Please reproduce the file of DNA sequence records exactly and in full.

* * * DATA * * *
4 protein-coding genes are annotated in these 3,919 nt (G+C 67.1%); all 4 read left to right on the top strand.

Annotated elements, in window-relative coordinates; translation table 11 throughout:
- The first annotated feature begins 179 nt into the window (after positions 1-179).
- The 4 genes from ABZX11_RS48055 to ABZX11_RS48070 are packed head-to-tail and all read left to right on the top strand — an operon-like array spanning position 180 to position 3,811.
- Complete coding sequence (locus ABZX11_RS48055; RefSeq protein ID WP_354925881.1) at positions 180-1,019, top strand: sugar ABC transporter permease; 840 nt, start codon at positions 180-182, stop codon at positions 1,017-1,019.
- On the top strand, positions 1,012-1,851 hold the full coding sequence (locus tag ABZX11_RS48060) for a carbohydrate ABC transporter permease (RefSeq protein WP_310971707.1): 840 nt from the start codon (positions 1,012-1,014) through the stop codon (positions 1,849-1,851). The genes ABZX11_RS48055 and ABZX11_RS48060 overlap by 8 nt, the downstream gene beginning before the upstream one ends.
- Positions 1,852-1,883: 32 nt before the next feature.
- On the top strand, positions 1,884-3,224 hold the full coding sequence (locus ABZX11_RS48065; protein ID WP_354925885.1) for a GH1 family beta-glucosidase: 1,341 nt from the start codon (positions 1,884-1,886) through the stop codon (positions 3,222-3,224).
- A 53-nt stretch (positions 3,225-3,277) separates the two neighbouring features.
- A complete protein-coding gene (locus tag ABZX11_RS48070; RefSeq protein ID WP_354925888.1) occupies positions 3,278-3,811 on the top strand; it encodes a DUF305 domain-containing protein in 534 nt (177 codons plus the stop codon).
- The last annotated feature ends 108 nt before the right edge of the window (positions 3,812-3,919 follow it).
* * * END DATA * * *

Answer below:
4 protein-coding genes are annotated in these 3,919 nt (G+C 67.1%); all 4 read left to right on the top strand.

Annotated elements, in window-relative coordinates; translation table 11 throughout:
- The first annotated feature begins 179 nt into the window (after positions 1-179).
- The 4 genes from ABZX11_RS48055 to ABZX11_RS48070 are packed head-to-tail and all read left to right on the top strand — an operon-like array spanning position 180 to position 3,811.
- Complete coding sequence (locus ABZX11_RS48055; RefSeq protein ID WP_354925881.1) at positions 180-1,019, top strand: sugar ABC transporter permease; 840 nt, start codon at positions 180-182, stop codon at positions 1,017-1,019.
- On the top strand, positions 1,012-1,851 hold the full coding sequence (locus tag ABZX11_RS48060) for a carbohydrate ABC transporter permease (RefSeq protein WP_310971707.1): 840 nt from the start codon (positions 1,012-1,014) through the stop codon (positions 1,849-1,851). The genes ABZX11_RS48055 and ABZX11_RS48060 overlap by 8 nt, the downstream gene beginning before the upstream one ends.
- Positions 1,852-1,883: 32 nt before the next feature.
- On the top strand, positions 1,884-3,224 hold the full coding sequence (locus ABZX11_RS48065; protein ID WP_354925885.1) for a GH1 family beta-glucosidase: 1,341 nt from the start codon (positions 1,884-1,886) through the stop codon (positions 3,222-3,224).
- A 53-nt stretch (positions 3,225-3,277) separates the two neighbouring features.
- A complete protein-coding gene (locus tag ABZX11_RS48070; RefSeq protein ID WP_354925888.1) occupies positions 3,278-3,811 on the top strand; it encodes a DUF305 domain-containing protein in 534 nt (177 codons plus the stop codon).
- The last annotated feature ends 108 nt before the right edge of the window (positions 3,812-3,919 follow it).